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Location Shooting Agreements: Small Print Explained

Posted by Valerie Nolan on April 6, 2015

Fine print can be stressful, but don’t let it get you all worked up. We’ve broken down some of the most common small print items and explain what they mean, and what you’re obliging to by signing the agreement.

No shoot will take place without written permission from [the location].

What it means:
You can’t shoot on privately owned property without the permission of the owner. Written permission is a precaution to cover your back in case anything goes wrong down the road, or if unsuspecting security or police show up on the day questioning why a film crew is present.

[location] reserves the right to charge a location fee for the shoot.

What it means:
Locations don’t always come for free. This fee covers any time location managers spend supervising, managing the film location, or inconveniencing themselves to help your production go smoothly. They may not always be present during production, but having a large film crew will cut into their time no matter what.

All shoots held must be in line with the [location’s] positioning and corporate image.

What it means:
Let’s say your shoot takes place in a well-known brewery. If the brewery is portrayed in a negative light, the location manager or owner can refuse you the right to use the footage. In other words, you don’t want your video to make their beer look terrible and for them to lose sales because of it.

All equipment brought onto the property for the shoot will be removed immediately thereafter.

What it means:
Make sure you pack up your gear and return the location to its initial state. Location managers don’t want to deal with leftover messes that further inconvenience them.

Use of models, extras and props will be at the expense of the production house /agency/ photographer.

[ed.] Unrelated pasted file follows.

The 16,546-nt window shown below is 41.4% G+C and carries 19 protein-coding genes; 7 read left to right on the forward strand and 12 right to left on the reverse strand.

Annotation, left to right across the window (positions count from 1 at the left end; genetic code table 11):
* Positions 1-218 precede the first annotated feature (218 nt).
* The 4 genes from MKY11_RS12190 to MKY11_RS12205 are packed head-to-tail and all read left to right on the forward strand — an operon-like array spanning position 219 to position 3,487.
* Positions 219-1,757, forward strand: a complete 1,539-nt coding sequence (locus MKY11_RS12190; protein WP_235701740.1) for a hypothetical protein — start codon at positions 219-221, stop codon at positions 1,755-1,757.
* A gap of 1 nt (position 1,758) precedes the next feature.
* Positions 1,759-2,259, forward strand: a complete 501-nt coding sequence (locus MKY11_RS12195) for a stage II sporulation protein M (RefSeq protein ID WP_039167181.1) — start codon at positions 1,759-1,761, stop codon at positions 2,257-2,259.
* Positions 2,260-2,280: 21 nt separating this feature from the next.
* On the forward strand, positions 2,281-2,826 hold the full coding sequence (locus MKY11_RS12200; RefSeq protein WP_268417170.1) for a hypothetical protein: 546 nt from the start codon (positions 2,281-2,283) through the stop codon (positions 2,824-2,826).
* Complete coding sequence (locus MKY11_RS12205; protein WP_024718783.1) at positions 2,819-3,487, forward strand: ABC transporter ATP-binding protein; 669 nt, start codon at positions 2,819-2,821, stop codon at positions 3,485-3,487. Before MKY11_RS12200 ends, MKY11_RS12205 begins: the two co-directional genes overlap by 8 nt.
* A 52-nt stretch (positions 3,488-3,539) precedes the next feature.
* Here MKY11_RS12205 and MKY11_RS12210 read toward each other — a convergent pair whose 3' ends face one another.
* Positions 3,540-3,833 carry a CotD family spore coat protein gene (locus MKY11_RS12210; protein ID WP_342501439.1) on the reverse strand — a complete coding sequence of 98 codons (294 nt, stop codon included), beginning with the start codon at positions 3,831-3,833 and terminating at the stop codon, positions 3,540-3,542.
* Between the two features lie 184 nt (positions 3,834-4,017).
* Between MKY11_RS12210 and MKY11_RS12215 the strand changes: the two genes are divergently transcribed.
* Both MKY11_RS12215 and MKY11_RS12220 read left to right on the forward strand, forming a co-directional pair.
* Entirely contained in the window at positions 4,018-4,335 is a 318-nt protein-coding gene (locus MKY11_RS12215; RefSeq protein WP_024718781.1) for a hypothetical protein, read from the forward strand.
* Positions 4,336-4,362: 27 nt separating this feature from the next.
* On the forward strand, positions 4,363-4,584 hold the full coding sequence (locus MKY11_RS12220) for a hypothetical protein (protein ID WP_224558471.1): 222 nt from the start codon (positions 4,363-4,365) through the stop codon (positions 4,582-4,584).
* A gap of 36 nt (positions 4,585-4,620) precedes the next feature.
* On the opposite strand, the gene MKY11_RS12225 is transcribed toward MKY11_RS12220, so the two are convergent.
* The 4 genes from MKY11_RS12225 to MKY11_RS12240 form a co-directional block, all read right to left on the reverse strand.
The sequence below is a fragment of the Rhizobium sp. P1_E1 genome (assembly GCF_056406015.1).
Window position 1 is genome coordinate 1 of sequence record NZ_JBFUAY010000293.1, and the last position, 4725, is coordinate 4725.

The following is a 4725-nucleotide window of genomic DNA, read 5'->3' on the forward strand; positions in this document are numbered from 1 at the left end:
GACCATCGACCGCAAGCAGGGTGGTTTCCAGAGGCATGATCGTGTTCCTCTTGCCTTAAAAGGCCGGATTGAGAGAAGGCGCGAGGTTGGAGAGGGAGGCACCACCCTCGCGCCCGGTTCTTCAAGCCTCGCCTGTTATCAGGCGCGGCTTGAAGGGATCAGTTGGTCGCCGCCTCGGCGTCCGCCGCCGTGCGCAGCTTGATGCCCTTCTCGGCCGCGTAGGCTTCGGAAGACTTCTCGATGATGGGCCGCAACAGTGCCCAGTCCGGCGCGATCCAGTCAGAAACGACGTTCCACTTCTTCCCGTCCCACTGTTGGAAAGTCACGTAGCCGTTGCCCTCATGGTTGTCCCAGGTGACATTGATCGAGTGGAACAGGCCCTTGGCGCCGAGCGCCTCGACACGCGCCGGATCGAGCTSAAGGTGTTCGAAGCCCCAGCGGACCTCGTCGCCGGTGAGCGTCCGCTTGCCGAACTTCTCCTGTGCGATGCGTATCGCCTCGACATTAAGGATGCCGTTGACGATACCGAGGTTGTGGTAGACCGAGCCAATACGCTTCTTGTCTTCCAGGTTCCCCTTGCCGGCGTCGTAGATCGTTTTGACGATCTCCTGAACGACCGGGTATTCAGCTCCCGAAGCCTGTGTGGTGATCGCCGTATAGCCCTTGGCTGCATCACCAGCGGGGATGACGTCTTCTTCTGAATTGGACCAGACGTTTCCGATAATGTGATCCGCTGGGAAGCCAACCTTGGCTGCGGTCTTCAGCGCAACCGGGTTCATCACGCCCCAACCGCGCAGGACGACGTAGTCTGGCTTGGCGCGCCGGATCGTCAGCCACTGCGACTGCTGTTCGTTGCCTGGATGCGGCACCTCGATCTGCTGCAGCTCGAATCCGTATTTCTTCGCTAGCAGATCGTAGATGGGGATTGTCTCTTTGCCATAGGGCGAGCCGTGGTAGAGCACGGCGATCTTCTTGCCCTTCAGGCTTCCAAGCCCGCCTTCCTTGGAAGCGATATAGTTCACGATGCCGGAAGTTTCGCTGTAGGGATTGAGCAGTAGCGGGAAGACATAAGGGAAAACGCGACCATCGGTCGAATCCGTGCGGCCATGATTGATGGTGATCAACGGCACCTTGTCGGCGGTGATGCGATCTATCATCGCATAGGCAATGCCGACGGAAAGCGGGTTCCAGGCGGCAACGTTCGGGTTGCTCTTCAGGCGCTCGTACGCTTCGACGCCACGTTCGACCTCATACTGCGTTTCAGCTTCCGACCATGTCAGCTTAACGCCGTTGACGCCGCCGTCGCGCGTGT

What it means:
Don’t expect the location to provide everything for you. It’s your responsibility to source all props, extras and talent used in the video. This ensures that the location manager suffers no damage or liability once the shoot is wrapped.

No member of the public may be viewed in the shoot material without their prior consent in writing.

What it means:
To film anyone, you’re going to need their permission. Having everyone who appears in front of the camera sign a release form will cover you in case someone claims they didn’t give you their consent to use their image in your finished project.

Lighting or any other photographic equipment may not be erected in any manner that could cause damage to [location] property.

What it means:
Lights are dangerous. There’s a reason gaffers and grips use gloves when handling them. Aside from being hot, they are heavy, and if one falls on the property or a person, there could be massive costs in damages that your company would be liable for. Make sure your crew is well versed in set etiquette and safety precautions before going to camera.

The Photographer/ Production Company must ensure that comprehensive insurance exists in the event of any damage to [location] as a result of negligence on their behalf. Proof of such insurance is required.

What it means:
Insurance is essential for every production. It covers the equipment and protects you from liability if anyone is hurt by their own doing while on set. Concerning negligence, location managers want confirmation that they will be reimbursed if any crew member acts irresponsibly or unprofessionally, causing damage to their property. Think of it as their way of covering their bases.

Overwhelmed? There is much to consider prior to your shoot concerning locations, but you have options. Staffing agencies like Crews Control take full responsibility for the agreements with the crews and locations so the client doesn’t need to worry about any of that small print. They take care of the insurance for each shoot, and provide qualified individuals well acquainted with set etiquette and the safety precautions that most Location Agreements want you to abide. Check out www.crewscontrol.com to find out more.

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